and they wouldn’t be coming back anytime soon.

i met a cab driver. he said he was going to stay in louisville because the town obviously needed at least one cabbie who knew how to get somewhere.

and, yeah, there weren’t going to be any fares back home anytime soon, either.

the inconceivable began to become conceivable to me. turns out, new orleans didn’t have any Cardinals on the board, after all. matter of fact, it didn’t have many pieces left in play at all. most of their castles and horses and pawns and kings and queens and guys in funny hats were up to their eyeballs digging out of the fetid Mississippi muck. the place was bracingly mortal all of a sudden.

the federal response was bogus, shameful, disgraceful and (i hate to say that kanye west was right about anything, but, yes) racist. i don’t think anyone can argue that without averting their eyes.

maybe they too were convinced that if there were a mythical realm of hardy inhabitants who could rebuild a city just with their pluck and cussedness, it would be called new orleans. 

i’m being too kind. they kicked NOLA to the curb. plain and simple.

but the damned place came back.

people like kirsten, whose pictures you’re seeing here, helped dig her out. kirsten is bona fide new orleans, but found herself marooned in western kentucky at the time (and poor as a church mouse). but she kept going down, rescuing domestic animals and facilitating reunions with their families.

a couple of years later i took a job that required regular travel. one of my ports of call was new orleans. in the last few years, it has been encouraging to see the town return to normal a little more every visit. as much as i loathe the industry in which i make my ducats, the conventions in NOLA have been growing more robust. attendance is up at every show.

as a rule, i’m a pretty frugal traveler. i try to stay out of the chains and hotel restaurants in my high-dollar work zone. i stock up on portable food and entertain myself on the cheap. every dollar unspent on the road is a dollar i can spend at home.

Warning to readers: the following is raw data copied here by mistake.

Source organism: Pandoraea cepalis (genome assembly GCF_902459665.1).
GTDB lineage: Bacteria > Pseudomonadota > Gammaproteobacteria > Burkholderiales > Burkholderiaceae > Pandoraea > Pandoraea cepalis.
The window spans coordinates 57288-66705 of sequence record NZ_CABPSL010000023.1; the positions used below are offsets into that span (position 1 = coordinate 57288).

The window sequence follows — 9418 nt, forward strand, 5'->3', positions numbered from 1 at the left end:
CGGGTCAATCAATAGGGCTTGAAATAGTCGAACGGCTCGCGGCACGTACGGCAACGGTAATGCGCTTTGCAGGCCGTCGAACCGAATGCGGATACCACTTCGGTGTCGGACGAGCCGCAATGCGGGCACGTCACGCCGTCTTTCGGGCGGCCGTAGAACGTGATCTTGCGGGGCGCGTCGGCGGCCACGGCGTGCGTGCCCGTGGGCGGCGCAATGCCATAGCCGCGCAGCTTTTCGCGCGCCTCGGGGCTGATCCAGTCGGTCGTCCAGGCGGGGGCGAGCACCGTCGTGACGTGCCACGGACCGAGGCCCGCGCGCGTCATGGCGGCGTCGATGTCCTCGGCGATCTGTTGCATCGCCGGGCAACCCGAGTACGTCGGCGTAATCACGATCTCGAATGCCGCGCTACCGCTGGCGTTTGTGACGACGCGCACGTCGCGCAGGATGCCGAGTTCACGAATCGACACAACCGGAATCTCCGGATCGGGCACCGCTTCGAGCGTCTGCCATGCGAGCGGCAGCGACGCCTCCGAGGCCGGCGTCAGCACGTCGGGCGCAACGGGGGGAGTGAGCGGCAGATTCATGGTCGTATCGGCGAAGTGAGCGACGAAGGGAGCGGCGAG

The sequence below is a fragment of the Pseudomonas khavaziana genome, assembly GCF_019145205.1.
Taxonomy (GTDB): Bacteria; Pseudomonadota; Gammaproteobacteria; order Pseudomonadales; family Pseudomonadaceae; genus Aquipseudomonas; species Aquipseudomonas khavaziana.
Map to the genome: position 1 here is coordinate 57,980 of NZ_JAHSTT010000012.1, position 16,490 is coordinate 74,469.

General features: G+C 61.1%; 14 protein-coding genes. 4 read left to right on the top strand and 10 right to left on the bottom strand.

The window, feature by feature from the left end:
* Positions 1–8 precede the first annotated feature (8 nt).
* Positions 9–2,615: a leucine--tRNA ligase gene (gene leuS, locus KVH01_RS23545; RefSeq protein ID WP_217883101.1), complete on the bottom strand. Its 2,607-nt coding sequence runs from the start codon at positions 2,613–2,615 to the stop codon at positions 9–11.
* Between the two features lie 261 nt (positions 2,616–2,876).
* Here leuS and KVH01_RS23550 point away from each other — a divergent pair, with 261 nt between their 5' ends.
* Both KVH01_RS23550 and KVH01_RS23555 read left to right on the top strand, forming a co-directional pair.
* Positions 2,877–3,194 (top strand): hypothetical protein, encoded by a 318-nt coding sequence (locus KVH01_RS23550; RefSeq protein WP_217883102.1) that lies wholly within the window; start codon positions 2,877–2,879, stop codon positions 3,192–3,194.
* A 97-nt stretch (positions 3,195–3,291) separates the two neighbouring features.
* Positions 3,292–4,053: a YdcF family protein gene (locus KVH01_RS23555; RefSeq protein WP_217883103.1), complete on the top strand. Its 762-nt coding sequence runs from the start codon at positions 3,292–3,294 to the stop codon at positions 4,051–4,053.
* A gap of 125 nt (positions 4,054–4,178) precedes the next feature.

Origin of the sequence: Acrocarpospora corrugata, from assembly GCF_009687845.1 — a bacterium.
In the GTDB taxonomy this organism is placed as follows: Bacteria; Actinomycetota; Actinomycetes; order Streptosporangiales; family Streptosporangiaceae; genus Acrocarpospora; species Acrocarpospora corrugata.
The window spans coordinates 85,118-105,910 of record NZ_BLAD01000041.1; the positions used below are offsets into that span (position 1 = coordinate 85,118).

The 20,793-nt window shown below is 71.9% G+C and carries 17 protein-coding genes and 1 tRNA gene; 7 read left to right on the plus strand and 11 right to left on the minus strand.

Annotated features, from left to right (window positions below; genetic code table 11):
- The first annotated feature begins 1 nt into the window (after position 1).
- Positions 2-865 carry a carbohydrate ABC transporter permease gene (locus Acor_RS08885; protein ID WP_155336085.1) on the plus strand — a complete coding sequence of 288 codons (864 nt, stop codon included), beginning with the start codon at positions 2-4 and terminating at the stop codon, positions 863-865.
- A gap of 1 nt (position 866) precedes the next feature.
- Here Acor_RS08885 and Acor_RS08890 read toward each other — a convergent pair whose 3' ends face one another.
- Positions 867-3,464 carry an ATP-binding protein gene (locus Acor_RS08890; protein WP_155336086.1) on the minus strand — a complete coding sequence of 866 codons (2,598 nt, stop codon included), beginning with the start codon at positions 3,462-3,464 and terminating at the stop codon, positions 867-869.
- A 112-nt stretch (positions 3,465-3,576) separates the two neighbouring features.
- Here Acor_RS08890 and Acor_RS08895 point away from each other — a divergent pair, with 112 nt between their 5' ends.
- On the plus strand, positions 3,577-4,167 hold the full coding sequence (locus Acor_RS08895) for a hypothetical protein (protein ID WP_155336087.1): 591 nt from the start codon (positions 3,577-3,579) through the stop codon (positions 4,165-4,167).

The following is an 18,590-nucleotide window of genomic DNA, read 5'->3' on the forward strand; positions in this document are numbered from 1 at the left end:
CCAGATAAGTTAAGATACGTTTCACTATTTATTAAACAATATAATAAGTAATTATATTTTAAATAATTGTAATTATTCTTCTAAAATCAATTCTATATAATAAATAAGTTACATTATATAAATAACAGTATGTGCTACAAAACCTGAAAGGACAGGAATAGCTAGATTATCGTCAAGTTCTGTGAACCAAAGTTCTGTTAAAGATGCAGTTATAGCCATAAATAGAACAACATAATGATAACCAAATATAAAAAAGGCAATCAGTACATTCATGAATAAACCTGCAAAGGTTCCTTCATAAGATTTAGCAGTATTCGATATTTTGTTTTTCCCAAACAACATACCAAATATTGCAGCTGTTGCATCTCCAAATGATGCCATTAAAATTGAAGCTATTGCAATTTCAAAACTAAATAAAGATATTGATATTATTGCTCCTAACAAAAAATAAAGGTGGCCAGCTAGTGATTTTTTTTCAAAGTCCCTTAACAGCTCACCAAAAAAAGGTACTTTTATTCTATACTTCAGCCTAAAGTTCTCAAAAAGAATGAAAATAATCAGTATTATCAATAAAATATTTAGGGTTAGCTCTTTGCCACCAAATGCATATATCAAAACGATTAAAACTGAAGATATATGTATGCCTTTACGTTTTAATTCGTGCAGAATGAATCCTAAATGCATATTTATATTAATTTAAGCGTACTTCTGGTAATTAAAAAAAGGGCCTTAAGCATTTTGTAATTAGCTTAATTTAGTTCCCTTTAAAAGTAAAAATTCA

that economy goes out the window as soon as i hit Louis Armstrong International Airport. i pour my budget around liberally. i tip a little bigger. i stop for a nightcap once (sometimes twice) on the way back to the hotel. i dump bills in the musicians’ cases and buy art from the creators. when i get back to the airport, if i have broken even,i feel like i’ve done my job. i figure they need the money more than i do.

i suppose the wheel has turned nearly a full revolution in the past six years. some aid and money got freed up and made it to the places that needed it. Brees and Dem won the super bowl. kirsten and her family have returned to new orleans. i can claim a credible imitation of a life in louisville. i have met the last woman i will love, and my son has a pretty sweet setup.

so, i considered it a piece of great good fortune that i would get to spend time with the watsons (kirsten, rhett and their two girls) this past november.

whenever my duties at the convention center allowed, i’d be whisked away into the city and treated like visiting royalty by Watson Hospitality Enterprises, Inc. i got to do everything i wanted, just not enough of it, i suppose. it was a quick trip.

on my last night, i experienced one of those rare transcendent, sublime moments where you are acutely aware of the transcendence and sublimity as you are experiencing it. you may not fully understand it. you may not be able to identify the complete context in which it occurs. but, in that instant, looking down on yourself and the tableau in which you find yourself, for a moment you know: